How Colonial drew top players to this year’s tournament; Fowler, Rahm talk Ben Hogan

You can write Jon Rahm down for a spot in the Colonial field every year.

The No. 11-ranked player in the world loves the course, loves Fort Worth and loves being a two-time Ben Hogan Award recipient.

“I hear a lot of people say, ‘This is one of the best tournaments all year, one of the best golf courses,’” Rahm said. “The organization is unbelievable. It makes it for people like me and all the other great players in the world to want to come and play.

“It’s definitely a stop that’s worth it to come and one that I always look forward to. It’s one of those weeks I’ll never change in my calendar.”

Fellow top players echoed Rahm’s assessment of the tournament, and this year’s field shows how respected the Charles Schwab Challenge is. Five of the Top 10 players in the world are competing here, headlined by No. 3-ranked and defending champion Justin Rose.

Rose won the tournament last year in his first appearance since 2010. He had skipped the event for several years because the old Colonial date coincided with the European Tour’s BMW PGA Championship.

Because of the PGA Tour’s schedule change, it made it easier for Rose to defend his title and hopefully play in more Colonials in years to come. He usually doesn’t play the week following a major -- the PGA Championship was played last week at New York’s Bethpage Black -- but Colonial justifies a spot on his schedule.

“Always good to be back at a classic, brilliant venue,” Rose said. “I haven’t played this event since it always clashed with the BMW PGA Championship, so the fact that they’re not near each other gives me an opportunity to really enjoy the Colonial.”

Rose isn’t alone among top players wanting to fit Colonial in their schedules.

Rickie Fowler, the No. 10-ranked player in the world, returned last year after a three-year hiatus.

“I’ve always loved playing here,” Fowler said. “I’m glad that it’s been able to fit back into the schedule. Great town. Typically have a lot of support from the locals as well as there are some Oklahoma State alums and fans that make their way around.”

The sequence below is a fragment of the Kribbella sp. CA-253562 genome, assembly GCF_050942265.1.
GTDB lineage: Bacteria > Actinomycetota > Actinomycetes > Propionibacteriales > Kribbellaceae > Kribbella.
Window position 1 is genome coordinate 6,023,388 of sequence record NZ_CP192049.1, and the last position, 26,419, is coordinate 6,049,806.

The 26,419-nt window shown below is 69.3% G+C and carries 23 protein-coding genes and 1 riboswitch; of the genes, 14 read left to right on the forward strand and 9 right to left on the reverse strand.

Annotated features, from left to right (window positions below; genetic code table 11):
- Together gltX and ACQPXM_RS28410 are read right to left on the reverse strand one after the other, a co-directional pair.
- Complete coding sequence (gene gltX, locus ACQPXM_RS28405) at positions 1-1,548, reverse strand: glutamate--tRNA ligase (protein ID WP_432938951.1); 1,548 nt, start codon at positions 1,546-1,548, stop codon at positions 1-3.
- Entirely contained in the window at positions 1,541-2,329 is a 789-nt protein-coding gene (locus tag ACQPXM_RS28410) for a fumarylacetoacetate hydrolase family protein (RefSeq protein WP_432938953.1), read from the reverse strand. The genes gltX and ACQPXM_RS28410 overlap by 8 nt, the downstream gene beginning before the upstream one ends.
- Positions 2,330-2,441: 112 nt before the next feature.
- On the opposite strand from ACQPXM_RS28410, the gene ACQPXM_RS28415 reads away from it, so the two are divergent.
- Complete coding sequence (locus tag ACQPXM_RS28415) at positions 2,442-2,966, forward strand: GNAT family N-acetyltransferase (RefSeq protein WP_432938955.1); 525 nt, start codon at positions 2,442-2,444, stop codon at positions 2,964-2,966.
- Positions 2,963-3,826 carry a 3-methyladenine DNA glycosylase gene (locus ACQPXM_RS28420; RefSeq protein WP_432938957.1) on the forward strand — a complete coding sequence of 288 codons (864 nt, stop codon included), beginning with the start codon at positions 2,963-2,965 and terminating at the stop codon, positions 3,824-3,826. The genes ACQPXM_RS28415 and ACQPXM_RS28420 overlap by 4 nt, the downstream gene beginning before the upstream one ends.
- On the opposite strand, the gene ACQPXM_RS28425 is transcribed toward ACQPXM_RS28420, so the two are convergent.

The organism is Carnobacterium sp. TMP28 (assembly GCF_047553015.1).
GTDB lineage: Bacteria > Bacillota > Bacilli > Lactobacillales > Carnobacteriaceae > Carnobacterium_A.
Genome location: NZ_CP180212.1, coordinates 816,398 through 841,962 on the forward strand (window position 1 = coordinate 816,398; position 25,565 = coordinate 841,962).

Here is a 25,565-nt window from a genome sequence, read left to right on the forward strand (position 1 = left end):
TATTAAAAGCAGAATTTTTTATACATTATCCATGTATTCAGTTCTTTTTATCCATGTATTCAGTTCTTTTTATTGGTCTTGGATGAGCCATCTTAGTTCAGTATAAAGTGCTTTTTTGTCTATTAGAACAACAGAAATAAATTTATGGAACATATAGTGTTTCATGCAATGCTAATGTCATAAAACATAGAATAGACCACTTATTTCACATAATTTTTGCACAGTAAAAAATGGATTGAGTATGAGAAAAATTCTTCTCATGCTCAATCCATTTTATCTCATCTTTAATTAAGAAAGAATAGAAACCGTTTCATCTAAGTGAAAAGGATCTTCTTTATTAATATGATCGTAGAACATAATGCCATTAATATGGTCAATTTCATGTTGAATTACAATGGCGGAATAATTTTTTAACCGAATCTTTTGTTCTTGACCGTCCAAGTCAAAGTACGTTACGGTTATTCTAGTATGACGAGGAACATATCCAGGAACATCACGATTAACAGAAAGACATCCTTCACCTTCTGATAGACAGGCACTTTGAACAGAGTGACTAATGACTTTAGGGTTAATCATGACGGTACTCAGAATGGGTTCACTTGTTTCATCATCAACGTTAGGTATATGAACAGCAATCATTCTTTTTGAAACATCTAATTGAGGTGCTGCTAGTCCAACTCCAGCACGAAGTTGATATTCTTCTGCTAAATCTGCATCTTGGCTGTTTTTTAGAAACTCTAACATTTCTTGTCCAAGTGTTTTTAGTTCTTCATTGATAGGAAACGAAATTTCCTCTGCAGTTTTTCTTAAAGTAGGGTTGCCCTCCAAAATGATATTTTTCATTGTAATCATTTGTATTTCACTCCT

Players also seem to like the course because it doesn’t “beat them up” like a major tournament such as Bethpage Black. Yes, the fairways are tight and it’s a quintessential shot-maker’s course, but it’s a relatively short course where several pros don’t have to use driver all the time.

“It’s a fun golf course,” Fowler said. “If you’re driving it well, you can push it and play aggressively. I love the small targets, small greens and pins kind of in some corners.”

For Dallas native Jordan Spieth, Colonial is essentially a home course. He won the tournament in 2016, and is looking to get back in the winner’s circle for the first time in almost two years on the PGA Tour.

Spieth is feeling good about his game coming off a T3rd in the PGA Championship, his best finish in more than a year.

“I’m certainly glad to be here,” Spieth said. “I’m glad with how last week went for sure.”

Hogan talk

Fowler and Rahm are proud recipients of the Ben Hogan Award, and each talked about the legendary Fort Worth golfer’s influence on the game.

Fowler recalled his first golf coach, Barry McDonnell, being an old-school coach.

“He was a Ben Hogan guy,” Fowler said. “I’m very much kind of an old-school golfer, not very mechanical. I didn’t grow up learning how to swing a club through mechanics or anything like that.

“I don’t think Hogan really had video cameras a whole lot to look at what his swing was doing. He kind of went out and figured out how to play, what he wanted to do, he kind of took the left side out of the golf course and the way he set up his clubs. Not that I do anything similar, but very much more just feel oriented.”

Rahm, meanwhile, hit a few of Hogan’s clubs on the Colonial range earlier this week and came away with a new appreciation for the man known for his signature “Hogan Fade.”

“It’s impressive to see how he developed the golf clubs to play golf the way he wanted,” Rahm said. “Everyone says Ben Hogan was a fader; he was a fader because those clubs were made to hit fades. You cannot hook those golf clubs.

“Based on his swing, he would be a hooker. Nice big draws. He was a fader of the ball. It’s crazy to see how somebody just said, ‘OK, I’m going to change my golf clubs instead of my swing to be able to hit the way I wanted.’

“It was a very fun experience.”


7:55 a.m. (No. 10): Rickie Fowler, Bryson DeChambeau, Max Homa.

8:06 a.m. (No. 10): Jordan Spieth, Kevin Kisner, Ryan Palmer.

8:06 a.m. (No. 1): Zach Johnson, Louis Oosthuizen, Ryan Armour.

12:55 p.m. (No. 1): Jon Rahm, Xander Schauffele, C.T. Pan.

1:06 p.m. (No. 1): Justin Rose, Francesco Molinari, Brandt Snedeker.
Related stories from Fort Worth Star Telegram